#7 jefferytitan, May 20, 2007
    Last edited: May 20, 2007
  8. esrix

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    After some thinking, I am leaning toward a non-linear system with the more advanced character development hybrid. However, to keep it challenging, I'll have to put away my fears and develop a system for adjusting the difficulty so that the player stays challenged. This will mostly mean logging which spells and abilities would be more advanced and making those available to enemies based on the player's character stats.

    Does anyone have any suggestions or comments on that idea?
     
  9. Therion

    Therion New Member

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    Option 2 would make the game story-less and without leveling or progress in characters will be boring (IMHO).

    You can offer a non-linear history (with branching paths) in a pseudo-free-roaming world, i.e.: in some point in the game you have 2 options, kill the king or kill the pirates, to kill the king you must go to the kingdom, there are 2 paths for that, mountains or plains/forest, and to kill the pirates you must go to their lair, with 3 paths for that, plains/swamp, valley, mountains/lake.

    Each path is a different level with different reward/story outcomes, and at the same time you are choosing what to do.

    OR, if you anyway want to stick to the 2 option, you can make your characters level anyway, but make the monsters levels rise relatively, making the illusion of progress.

    My 2 cents.
    Cheers!
     
  10. dannthr

    dannthr New Member

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    Choice is illusory.

    Within the multitude of options we each walk only one path. What are the goals of the game? If the game is going to say something about freedom of choice then embrace those goals.

    Within the leaves one of the first pen and paper RPG game master guides I ever read was writen something like: A good game master creates the illusion of freedom and the motivation for decision.

    Essentially good writing will motivate the player to progress the story.

    So if your goal is to tell a story, decide what that story is and embrace those goals.

    Is the story about the player character? Is the story about the world? Is the story about a non-player character? Is it about some theme? Like determinism, choice, or destiny?

    It feels like these are choices you yourself need to make before you're ready to dig into implementation.
     
  11. esrix

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    dannthr:

    The story is actually very character driven--you play as 5 escaped convicts who are seeking answers to personal questions while getting revenge against a new post-war government. There's no real saving the world; it's all about satisfying themselves due to previous encounters.

    That's why I think it could go either way, really.
     
  12. jefferytitan

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    My feeling is that you have to either allow some freedom or target a very narrow audience. I mean sure, you can display the plot in flashing neon signs so they know where they have to go, but anything with subtlety can be interpreted many different ways. Different audiences have different expectations, and will act accordingly. Think about watching a movie with friends. Often you'll find people saying 'Why the heck did he do that? I would have...", and they often don't agree with each other.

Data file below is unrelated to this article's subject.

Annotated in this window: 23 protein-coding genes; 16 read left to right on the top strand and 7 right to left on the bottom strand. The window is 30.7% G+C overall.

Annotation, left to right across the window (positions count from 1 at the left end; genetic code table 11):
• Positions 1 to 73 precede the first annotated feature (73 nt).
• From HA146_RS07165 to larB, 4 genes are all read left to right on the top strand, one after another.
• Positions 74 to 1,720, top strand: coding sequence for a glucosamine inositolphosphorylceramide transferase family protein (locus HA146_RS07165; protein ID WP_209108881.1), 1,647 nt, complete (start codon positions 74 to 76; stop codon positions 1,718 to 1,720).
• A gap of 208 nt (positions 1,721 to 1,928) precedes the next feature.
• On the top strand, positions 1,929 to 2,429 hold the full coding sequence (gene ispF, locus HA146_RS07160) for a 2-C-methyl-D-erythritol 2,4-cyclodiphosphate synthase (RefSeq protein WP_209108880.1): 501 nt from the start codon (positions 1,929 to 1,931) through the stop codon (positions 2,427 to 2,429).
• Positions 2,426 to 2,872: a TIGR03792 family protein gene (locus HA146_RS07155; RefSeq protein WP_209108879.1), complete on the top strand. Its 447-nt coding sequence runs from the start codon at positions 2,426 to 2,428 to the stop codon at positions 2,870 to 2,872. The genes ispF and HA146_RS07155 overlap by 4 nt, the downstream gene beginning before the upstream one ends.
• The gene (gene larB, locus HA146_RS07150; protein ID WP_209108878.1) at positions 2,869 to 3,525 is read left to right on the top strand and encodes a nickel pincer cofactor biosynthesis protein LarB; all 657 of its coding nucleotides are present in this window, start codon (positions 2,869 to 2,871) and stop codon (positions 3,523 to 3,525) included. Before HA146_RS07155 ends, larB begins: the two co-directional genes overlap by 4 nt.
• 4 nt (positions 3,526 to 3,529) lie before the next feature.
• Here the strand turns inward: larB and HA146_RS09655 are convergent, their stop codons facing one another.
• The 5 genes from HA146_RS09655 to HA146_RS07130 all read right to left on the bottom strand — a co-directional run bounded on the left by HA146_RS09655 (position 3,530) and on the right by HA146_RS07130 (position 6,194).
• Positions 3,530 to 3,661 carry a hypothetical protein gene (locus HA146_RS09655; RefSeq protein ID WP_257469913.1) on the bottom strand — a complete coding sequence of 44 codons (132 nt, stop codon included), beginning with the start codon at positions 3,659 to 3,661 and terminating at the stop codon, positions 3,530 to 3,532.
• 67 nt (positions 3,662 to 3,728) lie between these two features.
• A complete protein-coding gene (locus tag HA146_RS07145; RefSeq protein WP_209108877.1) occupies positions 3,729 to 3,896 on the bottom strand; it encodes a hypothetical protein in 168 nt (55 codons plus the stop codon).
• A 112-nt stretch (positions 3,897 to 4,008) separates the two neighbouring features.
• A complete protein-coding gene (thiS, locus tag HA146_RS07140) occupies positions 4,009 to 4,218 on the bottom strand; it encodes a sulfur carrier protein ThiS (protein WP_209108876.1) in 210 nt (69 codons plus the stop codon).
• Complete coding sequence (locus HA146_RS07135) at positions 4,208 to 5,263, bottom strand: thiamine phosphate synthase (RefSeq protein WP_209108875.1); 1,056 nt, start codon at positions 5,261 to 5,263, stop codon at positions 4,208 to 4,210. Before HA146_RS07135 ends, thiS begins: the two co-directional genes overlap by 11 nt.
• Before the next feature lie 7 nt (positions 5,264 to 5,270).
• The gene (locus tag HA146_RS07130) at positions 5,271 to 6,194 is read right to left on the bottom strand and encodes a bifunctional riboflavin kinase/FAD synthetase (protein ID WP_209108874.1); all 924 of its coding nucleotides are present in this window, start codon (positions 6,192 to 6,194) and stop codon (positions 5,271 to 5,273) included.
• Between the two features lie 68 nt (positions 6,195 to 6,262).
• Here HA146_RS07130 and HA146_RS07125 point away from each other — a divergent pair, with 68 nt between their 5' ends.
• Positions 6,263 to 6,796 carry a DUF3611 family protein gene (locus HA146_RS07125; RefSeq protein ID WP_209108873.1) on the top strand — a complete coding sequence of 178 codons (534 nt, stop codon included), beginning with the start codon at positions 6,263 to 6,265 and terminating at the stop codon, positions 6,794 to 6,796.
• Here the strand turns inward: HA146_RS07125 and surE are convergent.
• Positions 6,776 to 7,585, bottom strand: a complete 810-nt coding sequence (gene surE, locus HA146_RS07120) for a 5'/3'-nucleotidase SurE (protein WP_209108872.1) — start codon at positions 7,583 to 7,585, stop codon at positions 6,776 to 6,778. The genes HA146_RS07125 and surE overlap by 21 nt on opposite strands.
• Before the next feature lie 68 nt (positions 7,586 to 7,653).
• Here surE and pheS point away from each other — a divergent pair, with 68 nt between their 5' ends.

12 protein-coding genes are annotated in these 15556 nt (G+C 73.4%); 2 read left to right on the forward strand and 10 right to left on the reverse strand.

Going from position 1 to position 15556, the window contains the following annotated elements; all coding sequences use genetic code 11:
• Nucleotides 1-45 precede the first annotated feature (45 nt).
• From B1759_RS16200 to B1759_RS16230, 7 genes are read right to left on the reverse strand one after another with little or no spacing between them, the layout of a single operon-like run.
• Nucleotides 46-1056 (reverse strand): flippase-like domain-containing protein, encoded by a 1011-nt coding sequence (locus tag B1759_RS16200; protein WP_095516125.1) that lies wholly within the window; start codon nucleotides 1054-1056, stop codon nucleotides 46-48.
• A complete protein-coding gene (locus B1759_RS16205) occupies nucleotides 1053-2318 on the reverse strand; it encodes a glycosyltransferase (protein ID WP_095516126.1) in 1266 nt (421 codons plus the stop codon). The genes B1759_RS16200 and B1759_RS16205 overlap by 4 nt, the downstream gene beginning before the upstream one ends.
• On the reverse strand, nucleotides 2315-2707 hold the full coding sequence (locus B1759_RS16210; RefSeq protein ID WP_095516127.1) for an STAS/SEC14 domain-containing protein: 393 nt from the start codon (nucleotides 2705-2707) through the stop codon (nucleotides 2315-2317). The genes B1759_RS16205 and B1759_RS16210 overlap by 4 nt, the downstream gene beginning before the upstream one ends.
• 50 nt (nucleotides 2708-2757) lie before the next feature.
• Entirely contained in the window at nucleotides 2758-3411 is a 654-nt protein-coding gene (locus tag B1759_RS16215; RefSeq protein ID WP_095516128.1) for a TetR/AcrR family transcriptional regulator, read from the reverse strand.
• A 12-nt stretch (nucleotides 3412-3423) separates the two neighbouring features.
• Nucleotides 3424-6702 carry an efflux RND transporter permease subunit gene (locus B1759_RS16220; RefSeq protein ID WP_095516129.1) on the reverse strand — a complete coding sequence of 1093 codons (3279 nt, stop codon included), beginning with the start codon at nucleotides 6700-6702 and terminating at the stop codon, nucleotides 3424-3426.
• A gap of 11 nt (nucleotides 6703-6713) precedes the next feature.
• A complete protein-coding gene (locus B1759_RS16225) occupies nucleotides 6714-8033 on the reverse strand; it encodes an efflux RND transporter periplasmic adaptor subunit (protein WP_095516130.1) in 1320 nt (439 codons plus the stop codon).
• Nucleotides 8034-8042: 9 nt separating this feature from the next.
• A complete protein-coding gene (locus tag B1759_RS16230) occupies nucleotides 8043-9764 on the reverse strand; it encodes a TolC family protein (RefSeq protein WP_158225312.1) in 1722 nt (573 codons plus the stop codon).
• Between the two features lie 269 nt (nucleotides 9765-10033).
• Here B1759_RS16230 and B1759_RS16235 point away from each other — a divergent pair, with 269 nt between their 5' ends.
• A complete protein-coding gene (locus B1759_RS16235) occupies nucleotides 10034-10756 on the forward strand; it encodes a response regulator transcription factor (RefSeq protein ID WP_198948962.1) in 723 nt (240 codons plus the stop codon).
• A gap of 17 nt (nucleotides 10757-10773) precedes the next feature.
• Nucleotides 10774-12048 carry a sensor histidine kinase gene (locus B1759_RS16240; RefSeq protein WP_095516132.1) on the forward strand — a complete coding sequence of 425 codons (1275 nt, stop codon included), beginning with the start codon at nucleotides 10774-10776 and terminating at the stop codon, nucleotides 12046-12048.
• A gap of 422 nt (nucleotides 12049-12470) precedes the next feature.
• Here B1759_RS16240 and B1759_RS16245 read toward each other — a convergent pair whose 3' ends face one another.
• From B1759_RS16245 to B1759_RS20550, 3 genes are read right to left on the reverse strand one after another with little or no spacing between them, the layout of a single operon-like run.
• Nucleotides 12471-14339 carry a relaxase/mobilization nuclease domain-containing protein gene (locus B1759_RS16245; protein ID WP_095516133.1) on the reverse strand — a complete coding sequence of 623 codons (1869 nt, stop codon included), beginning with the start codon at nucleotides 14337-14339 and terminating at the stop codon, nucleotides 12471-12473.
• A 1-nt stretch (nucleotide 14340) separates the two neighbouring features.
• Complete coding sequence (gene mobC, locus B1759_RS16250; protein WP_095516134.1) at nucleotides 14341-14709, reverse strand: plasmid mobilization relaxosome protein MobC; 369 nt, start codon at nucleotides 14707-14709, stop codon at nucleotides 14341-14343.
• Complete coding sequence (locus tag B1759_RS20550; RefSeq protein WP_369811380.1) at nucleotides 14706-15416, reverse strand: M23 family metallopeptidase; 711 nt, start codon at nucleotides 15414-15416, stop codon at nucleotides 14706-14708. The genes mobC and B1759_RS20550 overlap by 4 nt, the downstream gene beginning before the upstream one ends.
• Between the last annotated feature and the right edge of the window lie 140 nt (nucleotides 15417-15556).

13. dannthr

    dannthr New Member

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    Plot shouldn't have neon flash signs--good writing is subliminally motivational. If it's well written, you will make the player WANT to make the choices you want them to make. That's your control--that's game mastery.
     
  14. jefferytitan

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    As I was saying, I think the single path approach incredibly limits your choice of subject matter. For example, imagine if a male character kidnaps his daughter because he cannot get custody. I think you'll find your players split into three groups; those who side with the mother as a victim of kidnapping, those who side with the father as fighting against a biased judicial system for his daughter and those who don't like kids and don't really give a damn either way.

    How is one story path going to accomodate all of them? You could say it's down to what your target audience is, but many games have subplots which the player doesn't know about when they buy the game. That would pretty much leave you with archetypes as subject matter because everybody understands them.

    In any case the element of choice is what separates a video game from a movie. Why play a linear video game when a movie can always tell that story better?
     
  15. dannthr

    dannthr New Member

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    I really don't see how that's a problematic scenario--a well written story will motivate and evoke the proper sympathy in the player.

    It is, however, a silly scenario.
     
  16. jefferytitan

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    Books often feature ambiguous situations designed to make the reader think, with no clear "good guy" or "bad guy". How will a linear game work if the player chooses to side with the "wrong" person? How do you motivate the majority of people appropriately in an ambiguous situation? That's akin to mind control. And if you can, why aren't you a speechwriter for your government?

    PS - I'm sure the best-selling writer who wrote a story about that very topic does not find it silly.